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Marine Should Not be Punished for Anti-Obama Facebook Posts

Military Defense Attorney

A Marine who said he would not follow an unlawful order from President Obama should not be dismissed, Rep. Duncan Hunter (R-Calif.) said Friday.

Hunter, a Marine reservist who served in Iraq and Afghanistan, said Marine Sgt. Gary Stein should not be punished for posting his opinions on Facebook.

“This upsets me,” Hunter said in an interview with The Hill. “He should not be discharged for talking to his friends and using the new social media of the day.

“This sergeant is getting punished for basically using modern technology which allows us to talk to way more friends way easier,” Hunter said. “He was not acting while in uniform.”

Stein faces discharge from the Marines for posting on his Facebook page, the Armed Services Tea Party, where he criticized Obama and said he would not follow unlawful orders from him.

Hunter said that the comments on Facebook were similar to him writing a letter to his friends or communicating by email, and that Stein was writing as a private citizen, not a uniformed Marine.

“This is being politicized and it shouldn’t be,” Duncan said.

The Marines said in a statement that Stein was investigated after he “posted political statements about the President of the United States on his Facebook web page.”

“After reviewing the findings of the preliminary inquiry, the Commander decided to address the allegations through administrative action,” the statement says.

A Defense Department directive says that troops cannot participate in political activities while in uniform, and also that commissioned officers cannot use contemptuous words against leaders.

On Stein’s Facebook page, which he founded in 2010, he calls Obama a “domestic enemy,” and he suggested that Defense Secretary Leon Panetta could be tried for treason for saying the Obama administration could declare war without congressional approval.

The comment that initiated the disciplinary proceedings was Stein’s statement that he would not follow an unlawful order, which he made discussing the United States turning over troops to NATO to be tried for the burning of Qurans in Afghanistan.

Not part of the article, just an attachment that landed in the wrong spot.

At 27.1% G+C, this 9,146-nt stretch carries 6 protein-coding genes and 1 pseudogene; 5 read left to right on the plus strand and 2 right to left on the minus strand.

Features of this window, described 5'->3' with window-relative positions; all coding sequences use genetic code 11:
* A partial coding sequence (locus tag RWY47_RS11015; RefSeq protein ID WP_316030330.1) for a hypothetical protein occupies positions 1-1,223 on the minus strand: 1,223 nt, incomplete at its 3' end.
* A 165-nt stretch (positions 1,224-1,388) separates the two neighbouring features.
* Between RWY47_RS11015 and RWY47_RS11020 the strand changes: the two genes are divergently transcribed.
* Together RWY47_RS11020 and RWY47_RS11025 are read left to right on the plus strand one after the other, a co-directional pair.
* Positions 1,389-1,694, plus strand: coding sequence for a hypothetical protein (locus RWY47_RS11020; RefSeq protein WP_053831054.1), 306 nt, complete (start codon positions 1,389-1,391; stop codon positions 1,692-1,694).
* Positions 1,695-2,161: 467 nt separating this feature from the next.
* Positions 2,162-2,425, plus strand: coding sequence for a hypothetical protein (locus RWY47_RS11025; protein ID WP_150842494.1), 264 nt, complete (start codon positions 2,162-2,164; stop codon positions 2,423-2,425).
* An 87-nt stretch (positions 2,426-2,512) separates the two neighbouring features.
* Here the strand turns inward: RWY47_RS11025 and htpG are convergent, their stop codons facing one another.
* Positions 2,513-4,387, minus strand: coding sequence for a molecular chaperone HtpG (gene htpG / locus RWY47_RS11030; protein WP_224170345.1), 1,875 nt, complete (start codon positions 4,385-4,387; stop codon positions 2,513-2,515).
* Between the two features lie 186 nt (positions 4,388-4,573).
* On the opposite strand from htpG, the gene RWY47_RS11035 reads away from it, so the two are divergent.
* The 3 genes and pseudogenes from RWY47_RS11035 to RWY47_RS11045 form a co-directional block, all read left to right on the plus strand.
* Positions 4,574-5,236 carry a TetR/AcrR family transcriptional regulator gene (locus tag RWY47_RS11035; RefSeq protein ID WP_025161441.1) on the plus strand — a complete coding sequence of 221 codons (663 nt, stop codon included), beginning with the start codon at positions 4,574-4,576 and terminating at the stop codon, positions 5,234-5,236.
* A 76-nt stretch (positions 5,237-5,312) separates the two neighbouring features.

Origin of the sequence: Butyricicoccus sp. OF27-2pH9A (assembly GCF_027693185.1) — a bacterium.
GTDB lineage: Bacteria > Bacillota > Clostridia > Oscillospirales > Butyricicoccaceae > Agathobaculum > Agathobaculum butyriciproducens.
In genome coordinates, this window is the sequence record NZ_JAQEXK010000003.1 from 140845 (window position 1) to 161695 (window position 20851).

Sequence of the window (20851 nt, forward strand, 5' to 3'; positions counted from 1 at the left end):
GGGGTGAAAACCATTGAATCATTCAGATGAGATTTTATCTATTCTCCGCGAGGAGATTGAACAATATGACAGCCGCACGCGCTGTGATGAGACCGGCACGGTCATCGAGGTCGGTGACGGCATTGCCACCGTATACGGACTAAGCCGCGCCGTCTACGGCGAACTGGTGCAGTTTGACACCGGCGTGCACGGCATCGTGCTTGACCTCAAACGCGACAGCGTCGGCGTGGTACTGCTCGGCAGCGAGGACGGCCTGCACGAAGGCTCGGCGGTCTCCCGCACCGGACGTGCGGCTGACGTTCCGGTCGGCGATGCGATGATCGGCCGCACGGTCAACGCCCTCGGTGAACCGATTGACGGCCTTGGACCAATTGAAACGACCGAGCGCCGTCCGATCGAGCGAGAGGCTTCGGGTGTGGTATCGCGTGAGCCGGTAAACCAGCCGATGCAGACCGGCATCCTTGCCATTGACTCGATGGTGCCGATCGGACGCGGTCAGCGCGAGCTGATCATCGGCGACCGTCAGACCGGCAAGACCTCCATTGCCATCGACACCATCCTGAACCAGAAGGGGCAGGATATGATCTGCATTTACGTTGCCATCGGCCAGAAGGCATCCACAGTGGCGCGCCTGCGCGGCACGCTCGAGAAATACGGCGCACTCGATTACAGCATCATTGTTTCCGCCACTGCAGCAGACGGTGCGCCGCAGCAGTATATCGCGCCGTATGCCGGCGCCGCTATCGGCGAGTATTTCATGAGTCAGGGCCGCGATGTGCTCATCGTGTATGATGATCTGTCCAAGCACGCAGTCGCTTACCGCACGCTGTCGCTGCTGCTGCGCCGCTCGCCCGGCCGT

Hunter defended Stein’s comments, saying that Stein was talking about a hypothetical situation. Hunter also defended Stein’s statements about not following unlawful orders, saying that he felt the same way over something like turning over U.S. citizens to other states, adding that it was a situation he never thought he’d encounter.

“He gave his views in a hypothetical situation on what he would do. That’s the story,” Hunter told The Hill.

Stein posted a statement on his Facebook page Wednesday that said the allegations were “drummed up” against him to be used as an example.

“I swore an oath to obey the orders of the President. … But those orders must be lawful,” Stein wrote. “It is the duty of each and every service members to know the difference between an unlawful and lawful order is.”

Hunter, who ran for Congress as a Marine, did not take issue with the Pentagon’s policy against political activity in uniform. But he suggested that the law could need clarifying as the use of social media has grown.

“Sgt. Stein isn’t yelling top of his lungs in uniform while saluting the flag,” Hunter said. “It’s his Facebook page.”

Lisa Windsor, a former Army prosecutor, said the Marines likely evaluated the fact that Stein posted the comments on the “Armed Forces Tea Party” page, as opposed to his own private page.

“There’s just a whole question about how public is public? What was his intent?” Windsor said. “To me, it appears his intent was for his views to be very public.”


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